FIG. 5 illustrates an exemplary DFT modulation matrix W* which can be used by the filter 35 of FIG. 3, and the transpose of which can be used as W*INV by the filter 41 of FIG. 4. (In this example the transpose is identical to the FIG. 5 matrix). This matrix illustrates a fundamental principle of all DFT matrices, namely that such matrices include rows which are complex conjugates of one another. For example, in the DFT matrix of FIG. 5, rows 2 and 4 are complex conjugates of each other. This in turn means that, when a plurality of subband signals are applied to the DFT matrix, at least two of the resulting output signals will be complex conjugates of each other.
Referring again to FIG. 2, and ignoring for now the M and M′ nomenclature, it can be seen generally that, by operation of the summing operator 29,
e=d−y, Equation 1
where y is generally the output of the LMS filter 24. The signal e includes a real component er, and an imaginary component ei, given by
where dr and di are the real and imaginary components of the signal d, and yr and yi are the real and imaginary components of the signal y. The real and imaginary components yr and yi, respectively, are given by
where hr and hi are the respective real and imaginary adaptive filter coefficient matrices conventionally used by the LMS operator 24, and xr and xi are the real and imaginary components of the signal x.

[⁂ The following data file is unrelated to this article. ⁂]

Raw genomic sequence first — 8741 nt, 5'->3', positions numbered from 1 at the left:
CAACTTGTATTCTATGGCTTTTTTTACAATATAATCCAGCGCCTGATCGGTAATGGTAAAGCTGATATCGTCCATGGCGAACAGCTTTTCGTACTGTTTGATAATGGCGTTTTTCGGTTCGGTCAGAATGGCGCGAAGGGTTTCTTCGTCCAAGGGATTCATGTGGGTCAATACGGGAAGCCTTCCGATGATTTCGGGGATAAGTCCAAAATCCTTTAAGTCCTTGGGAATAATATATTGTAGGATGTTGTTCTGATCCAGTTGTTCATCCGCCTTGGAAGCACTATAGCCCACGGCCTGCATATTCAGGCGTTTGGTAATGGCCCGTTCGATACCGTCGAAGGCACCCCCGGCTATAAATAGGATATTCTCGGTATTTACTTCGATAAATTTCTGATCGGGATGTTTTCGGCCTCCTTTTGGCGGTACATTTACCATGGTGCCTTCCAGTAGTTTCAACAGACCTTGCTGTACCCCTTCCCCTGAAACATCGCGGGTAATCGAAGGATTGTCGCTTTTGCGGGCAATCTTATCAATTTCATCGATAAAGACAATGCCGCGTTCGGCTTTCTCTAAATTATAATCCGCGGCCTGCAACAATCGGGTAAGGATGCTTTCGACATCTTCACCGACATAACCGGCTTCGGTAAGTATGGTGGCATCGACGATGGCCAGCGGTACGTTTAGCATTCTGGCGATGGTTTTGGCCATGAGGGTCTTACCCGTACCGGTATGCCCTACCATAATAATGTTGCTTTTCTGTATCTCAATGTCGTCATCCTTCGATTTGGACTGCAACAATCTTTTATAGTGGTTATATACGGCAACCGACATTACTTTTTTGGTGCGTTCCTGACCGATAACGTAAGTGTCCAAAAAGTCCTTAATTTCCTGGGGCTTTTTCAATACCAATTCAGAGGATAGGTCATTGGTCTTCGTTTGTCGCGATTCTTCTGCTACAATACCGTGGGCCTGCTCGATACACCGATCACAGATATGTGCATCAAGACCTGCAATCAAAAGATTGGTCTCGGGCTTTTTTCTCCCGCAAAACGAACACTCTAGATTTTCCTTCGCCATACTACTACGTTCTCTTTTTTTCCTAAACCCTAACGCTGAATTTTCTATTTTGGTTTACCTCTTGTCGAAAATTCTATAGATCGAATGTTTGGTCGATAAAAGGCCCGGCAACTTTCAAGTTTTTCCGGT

Combining Equations 2 and 4 yields
and combining Equations 3 and 5 yields
As mentioned above, the multiple subband output of filter bank 21 will include at least two subbands which are complex conjugates, as will the multiple subband output of analysis filter bank 23. Accordingly, the error signal attributable to a given subband which is a complex conjugate of another subband will have a real component given by
where drcc is the real component of the complex conjugate subband signal output from analysis filter bank 23, and yrcc is the real component of the subband signal output from LMS filter 24 in response to the complex conjugate subband signal output from analysis filter bank 21. Similarly, the imaginary component eicc attributable to the complex conjugate signals output from analysis filter banks 21 and 23 is given by